MIM vs MIA Fender Necks

Discussion in 'Guitars in General' started by Oakvillain, Feb 4, 2012.

  1. Oakvillain

    Oakvillain Member

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    What's the difference?
     
  2. DrumBob

    DrumBob Gold Supporting Member

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    MIA necks are like pencils to me. But then again, I think most production Fender necks are too thin, regardless of where they're made.
     
  3. toomanyamps

    toomanyamps Member

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    Generally the MIA's have better fretwork, althought the MIM's have gotten better in the last couple of years. A headstock adjust neck will have a wood plug on MIA's and plastic on MIM's. Anything else,profile,frets,board radius etc., is going to vary model by model.
     
  4. Sweetfinger

    Sweetfinger Supporting Member

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    So what you are saying is that the fretwork has gotten better since the MIM necks are actually being made in Mexico?

    For many years both Mex and USA necks were made in the US. The MIM necks were shipped south for assembly. In the past when there weren't as many different models and options, MIM necks had a single action truss rod, non 'vintage RI" USA had dual. USA necks had a jumbo fretwire, MIM had a medium "vintage" sized wire. USA non vintage has a fingerboard extension. Now there are many different varieties.

    The quality of fretwork and materials is the same. The Maple and Rosewood comes from the same lots.
     
  5. tsar nicholas

    tsar nicholas Member

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    ^ No wonder I always thought my '91 Mexican strat had a sweet neck
     
  6. b3john

    b3john Member

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    I don't know if that's true now. Every MIM I pick up seems to need some amount of fretwork, many times there are sharp edges that need attention before IMO they are even playable.

    Not all the MIA production necks are perfect, but I've not found them to be generally unplayable straight from the wall like I have with the MIM necks.

    The thing about the MIM Fenders is that you will occasionally find a great one, and that makes them a great value, but you have to invest a lot of time find the good ones, IMO.
     
  7. jfwund

    jfwund Member

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    The nut width and string spacing are different too, or at least they used to be. My American Special strat is much more comfortable to play than my '96 MIM Standard was.
    There are so many models of Stratocasters now that I'm sure you can find all kinds of neck profiles among the MIM and MIA lines. I will say that the fretwork on the Am. Special is flawless, and it's one of the easiest-playing strats I've picked up...
     
  8. Sweetfinger

    Sweetfinger Supporting Member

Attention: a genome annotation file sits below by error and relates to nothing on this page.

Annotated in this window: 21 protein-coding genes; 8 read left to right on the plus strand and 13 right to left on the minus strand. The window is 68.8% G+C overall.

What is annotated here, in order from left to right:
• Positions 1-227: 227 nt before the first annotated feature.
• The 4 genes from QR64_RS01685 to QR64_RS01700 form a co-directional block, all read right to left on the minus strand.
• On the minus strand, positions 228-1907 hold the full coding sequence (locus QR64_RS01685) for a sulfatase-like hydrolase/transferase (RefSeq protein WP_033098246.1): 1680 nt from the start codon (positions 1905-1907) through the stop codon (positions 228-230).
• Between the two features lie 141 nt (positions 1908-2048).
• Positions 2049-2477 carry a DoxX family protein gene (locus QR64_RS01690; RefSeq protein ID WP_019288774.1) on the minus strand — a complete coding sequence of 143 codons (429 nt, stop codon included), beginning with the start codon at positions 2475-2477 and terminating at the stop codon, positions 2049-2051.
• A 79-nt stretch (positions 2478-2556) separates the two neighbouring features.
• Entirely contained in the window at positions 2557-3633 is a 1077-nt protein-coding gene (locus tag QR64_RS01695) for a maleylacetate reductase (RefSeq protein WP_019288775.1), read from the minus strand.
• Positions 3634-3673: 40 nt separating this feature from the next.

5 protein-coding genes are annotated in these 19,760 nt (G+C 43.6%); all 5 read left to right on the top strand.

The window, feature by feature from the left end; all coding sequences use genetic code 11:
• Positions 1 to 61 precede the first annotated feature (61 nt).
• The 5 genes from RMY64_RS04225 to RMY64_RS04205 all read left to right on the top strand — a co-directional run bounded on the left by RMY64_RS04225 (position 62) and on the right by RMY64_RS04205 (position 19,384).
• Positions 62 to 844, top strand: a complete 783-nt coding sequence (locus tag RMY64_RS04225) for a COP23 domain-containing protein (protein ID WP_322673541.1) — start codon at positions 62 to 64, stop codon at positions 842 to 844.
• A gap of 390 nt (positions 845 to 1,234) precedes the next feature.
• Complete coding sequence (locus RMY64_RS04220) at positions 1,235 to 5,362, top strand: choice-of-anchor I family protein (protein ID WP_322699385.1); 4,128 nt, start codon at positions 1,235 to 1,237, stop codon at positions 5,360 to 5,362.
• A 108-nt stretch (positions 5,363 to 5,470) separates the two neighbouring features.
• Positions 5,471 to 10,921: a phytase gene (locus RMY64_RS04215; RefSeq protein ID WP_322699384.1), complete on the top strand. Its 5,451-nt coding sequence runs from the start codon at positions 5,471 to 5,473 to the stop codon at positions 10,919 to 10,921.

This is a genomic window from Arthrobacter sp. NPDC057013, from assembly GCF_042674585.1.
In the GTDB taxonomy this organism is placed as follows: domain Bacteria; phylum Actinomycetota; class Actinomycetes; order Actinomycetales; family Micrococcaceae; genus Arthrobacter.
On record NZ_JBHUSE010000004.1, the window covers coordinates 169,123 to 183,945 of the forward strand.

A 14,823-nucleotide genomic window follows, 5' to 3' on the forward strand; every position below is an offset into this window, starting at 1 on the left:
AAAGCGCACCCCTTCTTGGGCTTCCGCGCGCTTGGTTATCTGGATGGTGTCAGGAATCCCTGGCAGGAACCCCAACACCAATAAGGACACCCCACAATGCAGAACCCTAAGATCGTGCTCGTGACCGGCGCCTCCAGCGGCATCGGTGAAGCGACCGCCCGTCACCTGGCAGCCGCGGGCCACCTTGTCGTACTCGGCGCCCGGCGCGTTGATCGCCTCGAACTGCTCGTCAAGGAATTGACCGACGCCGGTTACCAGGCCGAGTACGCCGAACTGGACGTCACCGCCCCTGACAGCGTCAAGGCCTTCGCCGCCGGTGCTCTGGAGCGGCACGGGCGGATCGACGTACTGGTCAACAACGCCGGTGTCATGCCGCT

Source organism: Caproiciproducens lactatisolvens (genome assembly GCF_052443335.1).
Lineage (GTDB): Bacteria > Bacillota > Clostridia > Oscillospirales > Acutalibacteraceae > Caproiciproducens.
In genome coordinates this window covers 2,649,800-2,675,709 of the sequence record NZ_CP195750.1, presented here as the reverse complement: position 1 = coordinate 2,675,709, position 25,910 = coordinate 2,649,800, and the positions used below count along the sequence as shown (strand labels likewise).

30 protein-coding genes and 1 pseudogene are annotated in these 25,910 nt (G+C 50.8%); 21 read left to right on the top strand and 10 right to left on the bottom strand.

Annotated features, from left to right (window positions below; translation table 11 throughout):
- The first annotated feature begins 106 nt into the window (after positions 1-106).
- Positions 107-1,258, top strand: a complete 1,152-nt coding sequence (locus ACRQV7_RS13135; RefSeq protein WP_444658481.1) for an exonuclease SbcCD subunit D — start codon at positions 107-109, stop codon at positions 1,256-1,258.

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    Its quite dry here in Phoenix. Just about EVERY guitar that comes here will need to have the fret ends dressed, first acts up to custom shop Strats.
    Maybe USA Strats get a bit better setup overall, or people who own MIM guitars tend not to have them serviced or take as good care of them but from the perspective of what I see in for service or repair, once you've done a setup, overall they are the same. The machinery used in guitar manufacturing is the same no matter which side of the border it is on. They are saving money primarily on labor, then parts but not so much on raw materials.
     
  9. vortexxxx

    vortexxxx Member

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    One of my favorite necks is the MIM Baja neck.
     
  10. toomanyamps

    toomanyamps Member

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    No, the MIM necks have been made entirely in Mexico for at least 5 years, and the final fret leveling was always done there.

    Up until the last two or three years MIM Standard fretwork was no where near as good as USA or the higher line MIM's.

    Basically since the CV Squier models were introduced people started noticing how the MIM fretwork was not top notch and they were forced to improve.
     
  11. Sweetfinger

    Sweetfinger Supporting Member

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    I'll give you that- I can see where they might have had some quality issues getting the production going there. I don't see Fenders as they come off the line in a linear fashion, like a high volume dealer would, so a short term quality downturn wouldn't pop up on my radar. I just see a steady stream of Fenders from the last 20 or 30 years and draw my conclusions based on what I've seen when those guitars were new and as I see them now.
    To me it is all a wash. Once the guitars get into the real world they ALL will improve with a fret level/crown/polish. From what I see now, build QUALITY is not much of an issue- it is merely a matter of appointments, wood type, parts, and features. You'll still see variation of quality from one guitar to the next, even from the same model and run, but overall, Fender keeps a pretty good lid on stuff, IMO.
     

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